Religion being the defining criteria for the arithmetic of nationhood, nearly 20 percent of the minorities of the country is unequally distributed on the socio-economic scale. However, the largest minority Muslims, constituting 13.4 percent (2001 census) of the total population, have had to bear a peculiar kind of social exclusion since independence. The Sachar Committee report has revealed that in certain respects and in certain places they are worse than the dalits. Obviously, they too would have to be considered amongst the disadvantaged not only economically, but also in terms of social attitudes and political motivations that continuously dub them as the permanent ‘other’.
Indeed, the political discourse on Hindutva has dubbed the Christians (2.3 percent of the country’s population in 2001 census) too as the ‘other’ and exclusion of and violence against dalit and adivasi Christians in various parts of the country on the pretext of conversion has risen in the past decade or so. Obviously, those at the bottom of the socio-economic order are suffering multiple disadvantages – of being poor, dalit, adivasi and against the proselytization process through which they sought emancipation from social debility.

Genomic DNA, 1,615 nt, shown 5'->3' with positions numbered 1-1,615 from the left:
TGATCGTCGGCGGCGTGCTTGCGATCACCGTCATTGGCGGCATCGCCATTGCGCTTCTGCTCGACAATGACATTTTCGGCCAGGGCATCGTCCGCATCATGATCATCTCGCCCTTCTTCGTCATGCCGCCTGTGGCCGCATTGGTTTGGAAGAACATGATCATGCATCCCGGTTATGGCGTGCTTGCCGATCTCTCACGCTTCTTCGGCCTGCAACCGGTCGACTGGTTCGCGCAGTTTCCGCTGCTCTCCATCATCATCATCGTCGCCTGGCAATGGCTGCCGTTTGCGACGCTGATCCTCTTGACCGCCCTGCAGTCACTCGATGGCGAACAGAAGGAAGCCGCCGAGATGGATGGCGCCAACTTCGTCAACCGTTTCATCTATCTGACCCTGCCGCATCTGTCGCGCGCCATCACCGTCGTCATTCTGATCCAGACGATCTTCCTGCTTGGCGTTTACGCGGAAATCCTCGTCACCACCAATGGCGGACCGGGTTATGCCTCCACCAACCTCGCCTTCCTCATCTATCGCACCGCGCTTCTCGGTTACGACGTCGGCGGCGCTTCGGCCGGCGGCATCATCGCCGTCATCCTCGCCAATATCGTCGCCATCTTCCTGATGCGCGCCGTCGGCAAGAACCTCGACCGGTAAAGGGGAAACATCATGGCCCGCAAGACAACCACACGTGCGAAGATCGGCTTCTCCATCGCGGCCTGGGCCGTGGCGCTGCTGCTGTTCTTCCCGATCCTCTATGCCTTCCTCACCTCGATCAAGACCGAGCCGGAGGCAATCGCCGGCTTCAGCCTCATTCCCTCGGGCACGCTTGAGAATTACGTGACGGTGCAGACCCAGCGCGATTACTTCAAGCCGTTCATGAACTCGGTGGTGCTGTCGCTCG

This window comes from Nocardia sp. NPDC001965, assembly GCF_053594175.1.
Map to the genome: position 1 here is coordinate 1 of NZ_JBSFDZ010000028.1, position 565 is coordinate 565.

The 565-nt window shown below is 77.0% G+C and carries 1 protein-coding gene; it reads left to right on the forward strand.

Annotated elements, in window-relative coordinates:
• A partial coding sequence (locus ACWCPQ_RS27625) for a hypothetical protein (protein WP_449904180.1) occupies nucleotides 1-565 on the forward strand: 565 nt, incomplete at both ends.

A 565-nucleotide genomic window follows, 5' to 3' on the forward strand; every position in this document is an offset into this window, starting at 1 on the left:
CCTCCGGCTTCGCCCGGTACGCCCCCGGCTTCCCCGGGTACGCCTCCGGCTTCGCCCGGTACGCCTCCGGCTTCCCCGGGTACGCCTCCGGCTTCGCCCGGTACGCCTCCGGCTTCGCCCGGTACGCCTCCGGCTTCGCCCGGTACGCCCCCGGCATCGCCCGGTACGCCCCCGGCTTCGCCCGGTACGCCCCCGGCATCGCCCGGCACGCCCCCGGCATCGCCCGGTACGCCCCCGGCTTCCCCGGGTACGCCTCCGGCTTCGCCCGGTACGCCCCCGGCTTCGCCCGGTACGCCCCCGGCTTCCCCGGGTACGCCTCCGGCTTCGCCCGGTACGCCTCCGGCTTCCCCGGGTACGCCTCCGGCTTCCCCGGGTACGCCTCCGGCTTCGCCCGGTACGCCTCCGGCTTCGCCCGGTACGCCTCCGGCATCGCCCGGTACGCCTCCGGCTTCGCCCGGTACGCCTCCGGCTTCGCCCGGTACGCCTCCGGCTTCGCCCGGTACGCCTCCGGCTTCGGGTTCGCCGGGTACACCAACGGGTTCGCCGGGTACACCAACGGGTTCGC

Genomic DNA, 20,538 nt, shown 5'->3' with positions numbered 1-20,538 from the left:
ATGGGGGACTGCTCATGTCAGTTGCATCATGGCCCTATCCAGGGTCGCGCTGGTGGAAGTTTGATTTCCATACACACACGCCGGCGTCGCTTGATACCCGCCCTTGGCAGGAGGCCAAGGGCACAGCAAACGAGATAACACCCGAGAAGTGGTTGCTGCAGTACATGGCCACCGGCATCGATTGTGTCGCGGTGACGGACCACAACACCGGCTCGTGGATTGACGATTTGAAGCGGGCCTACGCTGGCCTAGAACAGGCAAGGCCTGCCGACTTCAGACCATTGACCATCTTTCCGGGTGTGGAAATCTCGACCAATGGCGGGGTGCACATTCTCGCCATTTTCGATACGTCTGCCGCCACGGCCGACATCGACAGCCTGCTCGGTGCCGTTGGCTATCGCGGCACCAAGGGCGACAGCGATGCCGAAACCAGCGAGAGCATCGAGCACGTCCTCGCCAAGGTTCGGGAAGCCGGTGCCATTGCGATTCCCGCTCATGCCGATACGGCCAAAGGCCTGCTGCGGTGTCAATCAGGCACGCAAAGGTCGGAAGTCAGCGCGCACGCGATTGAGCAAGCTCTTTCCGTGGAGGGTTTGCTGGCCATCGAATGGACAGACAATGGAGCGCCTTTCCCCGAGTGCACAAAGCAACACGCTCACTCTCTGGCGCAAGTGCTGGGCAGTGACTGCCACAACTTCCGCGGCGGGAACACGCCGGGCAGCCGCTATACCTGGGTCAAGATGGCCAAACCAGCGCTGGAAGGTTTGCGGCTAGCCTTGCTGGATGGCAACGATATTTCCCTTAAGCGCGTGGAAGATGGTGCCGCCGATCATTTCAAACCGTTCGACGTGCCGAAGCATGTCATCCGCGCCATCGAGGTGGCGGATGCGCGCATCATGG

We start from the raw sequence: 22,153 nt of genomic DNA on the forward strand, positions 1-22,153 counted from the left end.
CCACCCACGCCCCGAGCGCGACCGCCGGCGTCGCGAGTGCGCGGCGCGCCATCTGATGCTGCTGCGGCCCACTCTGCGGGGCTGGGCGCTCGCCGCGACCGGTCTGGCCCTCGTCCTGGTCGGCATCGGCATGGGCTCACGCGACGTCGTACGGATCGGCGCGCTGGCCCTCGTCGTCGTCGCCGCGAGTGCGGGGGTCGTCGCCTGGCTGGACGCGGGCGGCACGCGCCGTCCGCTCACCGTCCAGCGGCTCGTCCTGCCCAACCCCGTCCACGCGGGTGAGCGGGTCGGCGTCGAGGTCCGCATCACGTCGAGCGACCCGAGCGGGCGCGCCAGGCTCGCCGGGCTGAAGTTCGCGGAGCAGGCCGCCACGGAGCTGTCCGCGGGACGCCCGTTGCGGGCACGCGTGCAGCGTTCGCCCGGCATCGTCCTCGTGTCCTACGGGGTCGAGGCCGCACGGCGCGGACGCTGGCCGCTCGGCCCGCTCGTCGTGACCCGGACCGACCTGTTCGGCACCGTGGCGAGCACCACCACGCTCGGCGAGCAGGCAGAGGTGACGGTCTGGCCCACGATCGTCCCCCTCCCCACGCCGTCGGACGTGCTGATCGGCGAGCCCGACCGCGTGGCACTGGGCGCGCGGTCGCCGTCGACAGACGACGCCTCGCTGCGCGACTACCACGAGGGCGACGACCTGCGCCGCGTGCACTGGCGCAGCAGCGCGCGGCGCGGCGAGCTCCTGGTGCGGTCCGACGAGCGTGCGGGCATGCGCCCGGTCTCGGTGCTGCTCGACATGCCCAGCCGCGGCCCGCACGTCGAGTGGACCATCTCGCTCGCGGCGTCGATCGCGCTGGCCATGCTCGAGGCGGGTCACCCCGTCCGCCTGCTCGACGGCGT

Bonded labour, child labour being one of its ugliest manifestations, has been part of India’s dominance structure for ages and has not been eradicated even after six decades of independence. Poverty and social structure put children too among the disadvantaged section of society. In fact, recognising this, the Constitution of India too makes special provision for their protection against exploitation.
Last, but not the least, given the propensity and frequency of crime against women and increasing statutory protection for women in political representation, workplaces and home, they could also counted as the disadvantaged.